News flash: If you get universal health coverage, your taxes will go up. No shit, Sherlocks, how the hell do you think this is paid for. I’ve been called allsorts for that -- Obamabot, liar etc. But it’s true. Europeans pay exhorbitantly high taxes compared to Americans. Americans’ median tax is 28%; in Europe it’s between 36-44%; and incomes are significantly lower too. Yet I had someone snarkily point out to me today how ‘lucky’ I was to live in England, because things were going to get worse in the States. Typical ignorant assumption. If they only KNEW …

      • KQuark says:

        The new mantra against mandates is maddening. While I understand that forcing you to pay for private insurance is a hard pill to swallow the concept of mandates is pretty simple. Everyone pays into a system to spread risks so people benefit what comes out without paying premiums they can’t afford. They say healthcare is a right thinking it’s free when it’s a right yes but also a shared responsibility. Whether you pay more taxes or premiums you are paying for other people’s care.

        The point is it’s pure conservative logic that they want to be able to game the system and you are on your own.

      • TheRarestPatriot says:


        I hear the angst in your post. And you are correct about the Progressive’s brain ‘sharts’ regarding taxes and full on Single Payer HC.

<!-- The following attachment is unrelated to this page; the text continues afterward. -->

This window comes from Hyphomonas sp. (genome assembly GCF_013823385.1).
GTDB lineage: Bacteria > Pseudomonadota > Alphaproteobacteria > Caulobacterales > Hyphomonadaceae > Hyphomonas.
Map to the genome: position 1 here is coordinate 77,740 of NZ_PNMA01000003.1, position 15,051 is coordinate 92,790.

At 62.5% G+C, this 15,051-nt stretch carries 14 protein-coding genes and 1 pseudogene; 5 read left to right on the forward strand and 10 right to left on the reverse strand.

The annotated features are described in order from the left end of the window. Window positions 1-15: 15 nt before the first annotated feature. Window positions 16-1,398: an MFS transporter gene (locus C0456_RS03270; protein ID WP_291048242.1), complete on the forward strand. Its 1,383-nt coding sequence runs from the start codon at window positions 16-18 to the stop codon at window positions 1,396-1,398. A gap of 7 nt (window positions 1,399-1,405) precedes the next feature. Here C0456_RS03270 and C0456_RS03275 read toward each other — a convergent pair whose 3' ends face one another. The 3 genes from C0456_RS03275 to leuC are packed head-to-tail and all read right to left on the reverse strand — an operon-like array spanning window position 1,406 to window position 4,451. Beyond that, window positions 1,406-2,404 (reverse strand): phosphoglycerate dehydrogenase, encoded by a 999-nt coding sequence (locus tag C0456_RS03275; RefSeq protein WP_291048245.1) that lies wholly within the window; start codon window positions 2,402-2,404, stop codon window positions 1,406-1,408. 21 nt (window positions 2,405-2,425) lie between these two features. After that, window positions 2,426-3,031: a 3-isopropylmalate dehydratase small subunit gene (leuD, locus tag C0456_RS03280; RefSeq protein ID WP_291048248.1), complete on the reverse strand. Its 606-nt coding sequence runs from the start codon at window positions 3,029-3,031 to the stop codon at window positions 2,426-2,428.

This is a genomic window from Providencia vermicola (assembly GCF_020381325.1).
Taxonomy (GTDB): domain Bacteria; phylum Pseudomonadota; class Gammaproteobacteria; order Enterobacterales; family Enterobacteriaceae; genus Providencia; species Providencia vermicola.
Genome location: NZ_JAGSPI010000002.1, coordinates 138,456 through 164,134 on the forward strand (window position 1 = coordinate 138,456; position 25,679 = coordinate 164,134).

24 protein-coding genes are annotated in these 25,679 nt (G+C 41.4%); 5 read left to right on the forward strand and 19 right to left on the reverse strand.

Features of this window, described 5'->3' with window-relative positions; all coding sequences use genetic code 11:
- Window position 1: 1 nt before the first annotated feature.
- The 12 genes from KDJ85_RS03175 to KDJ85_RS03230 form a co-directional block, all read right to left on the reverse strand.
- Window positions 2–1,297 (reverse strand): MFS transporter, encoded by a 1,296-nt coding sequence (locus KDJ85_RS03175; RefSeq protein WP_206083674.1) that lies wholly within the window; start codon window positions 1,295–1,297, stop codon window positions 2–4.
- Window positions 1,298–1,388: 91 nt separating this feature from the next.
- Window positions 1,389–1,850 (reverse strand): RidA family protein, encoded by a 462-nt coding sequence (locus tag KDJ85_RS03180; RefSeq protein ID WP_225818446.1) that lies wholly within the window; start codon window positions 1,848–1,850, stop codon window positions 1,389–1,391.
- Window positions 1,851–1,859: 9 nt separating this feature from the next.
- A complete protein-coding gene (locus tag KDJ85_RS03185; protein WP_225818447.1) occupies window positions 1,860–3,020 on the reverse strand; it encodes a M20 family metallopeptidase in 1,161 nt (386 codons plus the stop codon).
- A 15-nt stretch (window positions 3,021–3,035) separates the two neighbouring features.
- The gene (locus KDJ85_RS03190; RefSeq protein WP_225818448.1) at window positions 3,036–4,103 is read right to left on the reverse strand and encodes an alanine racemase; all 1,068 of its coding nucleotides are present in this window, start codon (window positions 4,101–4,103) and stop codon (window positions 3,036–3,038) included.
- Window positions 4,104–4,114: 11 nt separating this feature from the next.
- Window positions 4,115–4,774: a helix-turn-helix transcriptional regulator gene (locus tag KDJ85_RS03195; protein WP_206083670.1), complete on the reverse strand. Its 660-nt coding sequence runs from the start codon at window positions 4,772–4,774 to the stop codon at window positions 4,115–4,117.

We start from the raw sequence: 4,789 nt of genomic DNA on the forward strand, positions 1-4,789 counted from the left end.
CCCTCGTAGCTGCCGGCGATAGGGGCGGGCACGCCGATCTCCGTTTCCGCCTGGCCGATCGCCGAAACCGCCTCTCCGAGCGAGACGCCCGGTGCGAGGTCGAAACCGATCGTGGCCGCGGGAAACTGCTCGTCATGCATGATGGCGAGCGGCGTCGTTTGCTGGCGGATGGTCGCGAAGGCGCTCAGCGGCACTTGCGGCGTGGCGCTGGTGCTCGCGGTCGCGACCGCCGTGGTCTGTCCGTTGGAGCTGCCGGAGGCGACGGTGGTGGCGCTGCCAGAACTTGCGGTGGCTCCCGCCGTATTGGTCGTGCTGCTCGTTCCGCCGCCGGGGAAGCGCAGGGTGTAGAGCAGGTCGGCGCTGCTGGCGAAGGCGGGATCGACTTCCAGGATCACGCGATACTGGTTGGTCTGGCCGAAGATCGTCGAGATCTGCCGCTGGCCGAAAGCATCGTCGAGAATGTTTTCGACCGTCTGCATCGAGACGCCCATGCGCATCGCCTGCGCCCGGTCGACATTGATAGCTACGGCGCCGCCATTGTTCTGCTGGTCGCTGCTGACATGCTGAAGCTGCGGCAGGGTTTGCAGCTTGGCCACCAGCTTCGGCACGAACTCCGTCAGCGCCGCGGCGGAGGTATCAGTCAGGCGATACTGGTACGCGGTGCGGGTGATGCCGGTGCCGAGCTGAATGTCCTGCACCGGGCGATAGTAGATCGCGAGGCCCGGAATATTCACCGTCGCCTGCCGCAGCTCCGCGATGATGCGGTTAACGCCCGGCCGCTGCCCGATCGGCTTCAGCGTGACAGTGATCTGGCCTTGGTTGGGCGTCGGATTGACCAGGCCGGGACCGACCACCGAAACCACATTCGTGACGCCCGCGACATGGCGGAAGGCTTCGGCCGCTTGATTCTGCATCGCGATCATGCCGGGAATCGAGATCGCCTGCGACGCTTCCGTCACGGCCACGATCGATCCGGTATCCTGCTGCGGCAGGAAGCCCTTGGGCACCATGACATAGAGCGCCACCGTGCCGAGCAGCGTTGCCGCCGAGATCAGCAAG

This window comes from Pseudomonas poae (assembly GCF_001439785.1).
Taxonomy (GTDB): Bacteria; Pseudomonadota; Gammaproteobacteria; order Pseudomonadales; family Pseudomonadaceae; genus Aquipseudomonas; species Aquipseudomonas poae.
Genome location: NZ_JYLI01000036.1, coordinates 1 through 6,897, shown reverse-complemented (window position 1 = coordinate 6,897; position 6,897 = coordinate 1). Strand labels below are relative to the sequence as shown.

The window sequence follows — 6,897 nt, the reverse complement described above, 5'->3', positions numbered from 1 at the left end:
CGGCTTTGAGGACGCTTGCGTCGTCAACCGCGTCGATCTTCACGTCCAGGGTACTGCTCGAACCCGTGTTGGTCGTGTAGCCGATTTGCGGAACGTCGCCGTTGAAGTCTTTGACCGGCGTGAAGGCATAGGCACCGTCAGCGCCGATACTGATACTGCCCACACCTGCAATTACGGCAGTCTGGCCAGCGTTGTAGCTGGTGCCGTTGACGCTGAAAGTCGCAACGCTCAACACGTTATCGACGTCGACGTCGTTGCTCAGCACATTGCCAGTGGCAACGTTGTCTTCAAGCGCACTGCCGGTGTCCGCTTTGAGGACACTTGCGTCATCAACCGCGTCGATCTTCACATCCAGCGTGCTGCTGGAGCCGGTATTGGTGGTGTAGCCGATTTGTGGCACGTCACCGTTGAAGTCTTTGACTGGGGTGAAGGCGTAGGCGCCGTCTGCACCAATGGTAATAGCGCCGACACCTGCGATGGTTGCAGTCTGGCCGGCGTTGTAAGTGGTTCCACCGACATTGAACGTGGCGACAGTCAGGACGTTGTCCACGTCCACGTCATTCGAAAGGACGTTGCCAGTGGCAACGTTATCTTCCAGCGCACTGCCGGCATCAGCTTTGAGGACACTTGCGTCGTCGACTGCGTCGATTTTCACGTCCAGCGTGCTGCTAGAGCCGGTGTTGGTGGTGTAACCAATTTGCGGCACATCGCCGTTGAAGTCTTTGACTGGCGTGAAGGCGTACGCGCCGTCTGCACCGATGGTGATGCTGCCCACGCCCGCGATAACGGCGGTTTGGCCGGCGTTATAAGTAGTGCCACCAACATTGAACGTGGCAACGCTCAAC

During the election here, I heard SO many people state that they’d be just fine with paying more in taxes if that meant universal HC would be borne out. Well, that faded. However, what seems to tickle my WTF bone is the straight up, rock solid fact that our taxes ALWAYS GO UP with every Administration! Oh and ask anyone that isn’t batshit crazy if our Tax System isn’t as whack (is this urban street term still relevant in the Negro community? Mr. Reid is curious) as our HC industry! So, go figure.
        I have yet to uncover, report on or smell signs of ANY Federal program, organization, committee, watch-dog group, think tank, research project, quorum, fellowship group on C Street, military endeavor or any gathering of more than one-half of one living human being in our government that is not currently corrupt and basically evil on some, many or most levels.